If your not wasting my time, prove it and address the substance.

--
"Evolution is not random. Mutation is random, but natural selection is entirely non-random. Evolution doesn't predict that all the complexity of life just came together randomly. "

Reply

--
"Evolution is not random. Mutation is random, but natural selection is entirely non-random. Evolution doesn't predict that all the complexity of life just came together randomly. "

Reply
post #247 of 260
Quote:
Originally posted by Nordstrodamus
if you interpret freedom of religion to mean the freedom to do ANYTHING the person wants.

I have never even suggested such a thing. Stop lying.

Quote:
Originally posted by Nordstrodamus
If you insist on such a broad interpretation of the freedom of religion clause then Yes, WE both agree that in certain situations religious freedom is trumped by other people's health and safety

You are talking about the government-forced vaccinations of people.

Quote:
Originally posted by Nordstrodamus
If that is the Yes you want then you have it, but you are in the same boat as I, we are just quibbling over when and where religious freedoms are trumped by other people's safety.

This particular thing only affects "other people's health and safety" if a) the person carries the HPV virus, and b) they have sexual contact with another person.

( NOTE: So, you are saying that a person does not have an ultimate "right of privacy" and "choice" over their body if it affects another person's life. )

Quote:
Originally posted by Nordstrodamus
I'm proposing that HPV vaccine be added to the already mandatory vaccines required for school admitance. I further propose that the word mandatory actually mean mandatory in the sense that if you want to keep your kids as a fertile bed for virus propogation that you keep them away from my kids and send them to a pro-virus school or teach them at home.

Do I get a break on the part of my taxes that go to fund the public schools too if I am (essentially) forced out of them?

This would be a clever trick:

1. Establish a tax payer (forced collection of $) funded "public" educational system.

2. Establish a standard for entrance that some may find violates their reasonable religious beliefs...and exclude people that do not meet that standard.

Nice.

Funny. I thought that liberals/progressives were about freedom. Doesn't look like much freedom in what you would construct.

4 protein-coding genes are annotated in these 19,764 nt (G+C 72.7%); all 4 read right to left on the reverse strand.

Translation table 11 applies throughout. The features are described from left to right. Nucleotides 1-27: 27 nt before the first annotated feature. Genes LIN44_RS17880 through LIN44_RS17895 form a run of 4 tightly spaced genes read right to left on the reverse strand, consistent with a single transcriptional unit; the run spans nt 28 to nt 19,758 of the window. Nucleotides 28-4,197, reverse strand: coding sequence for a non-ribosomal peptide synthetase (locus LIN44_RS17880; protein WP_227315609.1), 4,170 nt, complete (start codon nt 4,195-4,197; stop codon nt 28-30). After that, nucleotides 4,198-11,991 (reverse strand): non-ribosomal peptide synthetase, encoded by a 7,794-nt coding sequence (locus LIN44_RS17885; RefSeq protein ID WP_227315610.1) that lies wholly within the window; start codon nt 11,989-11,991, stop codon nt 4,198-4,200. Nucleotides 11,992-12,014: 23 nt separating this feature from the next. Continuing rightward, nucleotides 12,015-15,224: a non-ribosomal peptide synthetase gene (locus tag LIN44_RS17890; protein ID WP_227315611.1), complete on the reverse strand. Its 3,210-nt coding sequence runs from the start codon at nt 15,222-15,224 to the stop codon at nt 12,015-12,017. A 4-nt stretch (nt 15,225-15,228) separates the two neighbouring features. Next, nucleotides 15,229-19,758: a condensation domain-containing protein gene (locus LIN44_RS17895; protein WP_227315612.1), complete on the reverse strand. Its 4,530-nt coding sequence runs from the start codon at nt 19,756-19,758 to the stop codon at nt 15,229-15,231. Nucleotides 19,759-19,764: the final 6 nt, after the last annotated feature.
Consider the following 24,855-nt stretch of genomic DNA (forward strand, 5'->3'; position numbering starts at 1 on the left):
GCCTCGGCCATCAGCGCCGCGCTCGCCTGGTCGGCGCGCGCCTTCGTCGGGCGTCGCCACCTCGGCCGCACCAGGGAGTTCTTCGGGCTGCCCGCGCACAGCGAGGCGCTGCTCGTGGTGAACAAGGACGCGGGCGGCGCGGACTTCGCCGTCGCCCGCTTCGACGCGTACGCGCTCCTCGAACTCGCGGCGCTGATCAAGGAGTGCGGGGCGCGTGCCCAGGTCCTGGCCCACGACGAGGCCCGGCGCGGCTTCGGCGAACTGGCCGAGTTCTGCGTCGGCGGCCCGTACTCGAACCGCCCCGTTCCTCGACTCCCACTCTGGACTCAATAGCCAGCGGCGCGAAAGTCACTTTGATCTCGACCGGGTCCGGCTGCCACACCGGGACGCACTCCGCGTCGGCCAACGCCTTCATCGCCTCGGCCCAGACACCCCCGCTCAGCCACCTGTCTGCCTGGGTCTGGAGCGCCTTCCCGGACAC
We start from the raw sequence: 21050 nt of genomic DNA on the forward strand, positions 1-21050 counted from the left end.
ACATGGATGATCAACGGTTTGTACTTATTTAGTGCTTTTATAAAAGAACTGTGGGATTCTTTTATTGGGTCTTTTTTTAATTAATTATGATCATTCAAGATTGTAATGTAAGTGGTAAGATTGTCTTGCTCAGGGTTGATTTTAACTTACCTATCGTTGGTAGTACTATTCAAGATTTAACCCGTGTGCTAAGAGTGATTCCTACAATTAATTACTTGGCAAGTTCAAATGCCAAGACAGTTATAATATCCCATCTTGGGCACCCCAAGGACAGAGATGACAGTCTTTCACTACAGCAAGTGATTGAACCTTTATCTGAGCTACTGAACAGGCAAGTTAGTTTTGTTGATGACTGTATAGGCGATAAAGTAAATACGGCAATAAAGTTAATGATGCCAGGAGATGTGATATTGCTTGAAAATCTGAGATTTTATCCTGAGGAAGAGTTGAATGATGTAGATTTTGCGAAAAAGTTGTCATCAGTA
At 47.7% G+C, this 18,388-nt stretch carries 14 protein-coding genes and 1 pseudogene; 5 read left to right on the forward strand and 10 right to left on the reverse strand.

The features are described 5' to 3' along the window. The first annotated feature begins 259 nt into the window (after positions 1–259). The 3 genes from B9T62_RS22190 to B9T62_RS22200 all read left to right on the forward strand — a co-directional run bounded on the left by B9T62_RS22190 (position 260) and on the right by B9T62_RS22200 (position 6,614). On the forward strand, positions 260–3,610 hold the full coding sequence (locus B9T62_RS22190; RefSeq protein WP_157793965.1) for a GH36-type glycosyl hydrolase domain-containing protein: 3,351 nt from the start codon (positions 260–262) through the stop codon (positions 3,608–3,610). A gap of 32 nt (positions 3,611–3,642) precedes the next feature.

Quote:
Originally posted by Nordstrodamus
address the substance.

What "substance"? The substance of your position is forced-government vaccinations. How can I address this except with astonishment.
post #248 of 260
Chris you are, indeed, wasting my time by constantly trying to impose your strawman.

Oh hell, why am I wasting my time. I'll leave it to this. If one other senior member reads through your nonsense and decides that your argument is a substantive response to my comments and states as much in this thread I will respond to your recent post.

For those who might weigh in on whether Chris's argument tactics merit a response, consider the following-

1 I never endorsed forced vaccinations. I said mandatory, with the consequences being a lack of voluntary participation in public schools where they might infect my kids.
2. I, like most thinking humans, concede that the right to religious freedom doesn't allow for people to hurt others in the name of their religion. It is therefore most obviously NOT a violation of the constitution to prohibit behavior that harms others whether or not it is advocated by a religion.
3. Finally, for those that are sympathetic to Chris's position, consider carefully whether it serves your position to champion his tactics. There are a few of us on appleinsider who actually enjoy getting to the substance of an issue rather than waste time. There IS a substantitive issue here, and I recognize that thoughtful people can present good arguments on the matter.

Since I doubt anyone will champion your cause, Chris, I'll offer the advice that you bring no legitimacy to your position by utilizing the tacts you do.

--
"Evolution is not random. Mutation is random, but natural selection is entirely non-random. Evolution doesn't predict that all the complexity of life just came together randomly. "